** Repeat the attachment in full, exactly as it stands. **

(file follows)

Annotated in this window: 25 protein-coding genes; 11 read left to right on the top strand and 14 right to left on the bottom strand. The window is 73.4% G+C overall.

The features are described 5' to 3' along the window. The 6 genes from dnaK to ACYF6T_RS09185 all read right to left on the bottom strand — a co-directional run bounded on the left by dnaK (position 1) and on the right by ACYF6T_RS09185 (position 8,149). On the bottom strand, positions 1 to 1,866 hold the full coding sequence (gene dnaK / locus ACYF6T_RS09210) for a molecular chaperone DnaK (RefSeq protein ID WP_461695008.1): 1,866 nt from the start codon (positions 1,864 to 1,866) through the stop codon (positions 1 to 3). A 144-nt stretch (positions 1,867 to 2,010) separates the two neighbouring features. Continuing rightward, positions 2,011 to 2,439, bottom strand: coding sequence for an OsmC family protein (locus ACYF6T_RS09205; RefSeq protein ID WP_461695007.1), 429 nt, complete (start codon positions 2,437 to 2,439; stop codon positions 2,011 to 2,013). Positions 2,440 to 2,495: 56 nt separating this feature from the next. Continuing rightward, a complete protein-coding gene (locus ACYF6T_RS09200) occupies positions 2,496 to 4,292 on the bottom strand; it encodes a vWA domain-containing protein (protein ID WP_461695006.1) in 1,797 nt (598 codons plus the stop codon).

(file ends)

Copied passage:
Annotated in this window: 25 protein-coding genes; 11 read left to right on the top strand and 14 right to left on the bottom strand. The window is 73.4% G+C overall.

The features are described 5' to 3' along the window. The 6 genes from dnaK to ACYF6T_RS09185 all read right to left on the bottom strand — a co-directional run bounded on the left by dnaK (position 1) and on the right by ACYF6T_RS09185 (position 8,149). On the bottom strand, positions 1 to 1,866 hold the full coding sequence (gene dnaK / locus ACYF6T_RS09210) for a molecular chaperone DnaK (RefSeq protein ID WP_461695008.1): 1,866 nt from the start codon (positions 1,864 to 1,866) through the stop codon (positions 1 to 3). A 144-nt stretch (positions 1,867 to 2,010) separates the two neighbouring features. Continuing rightward, positions 2,011 to 2,439, bottom strand: coding sequence for an OsmC family protein (locus ACYF6T_RS09205; RefSeq protein ID WP_461695007.1), 429 nt, complete (start codon positions 2,437 to 2,439; stop codon positions 2,011 to 2,013). Positions 2,440 to 2,495: 56 nt separating this feature from the next. Continuing rightward, a complete protein-coding gene (locus ACYF6T_RS09200) occupies positions 2,496 to 4,292 on the bottom strand; it encodes a vWA domain-containing protein (protein ID WP_461695006.1) in 1,797 nt (598 codons plus the stop codon).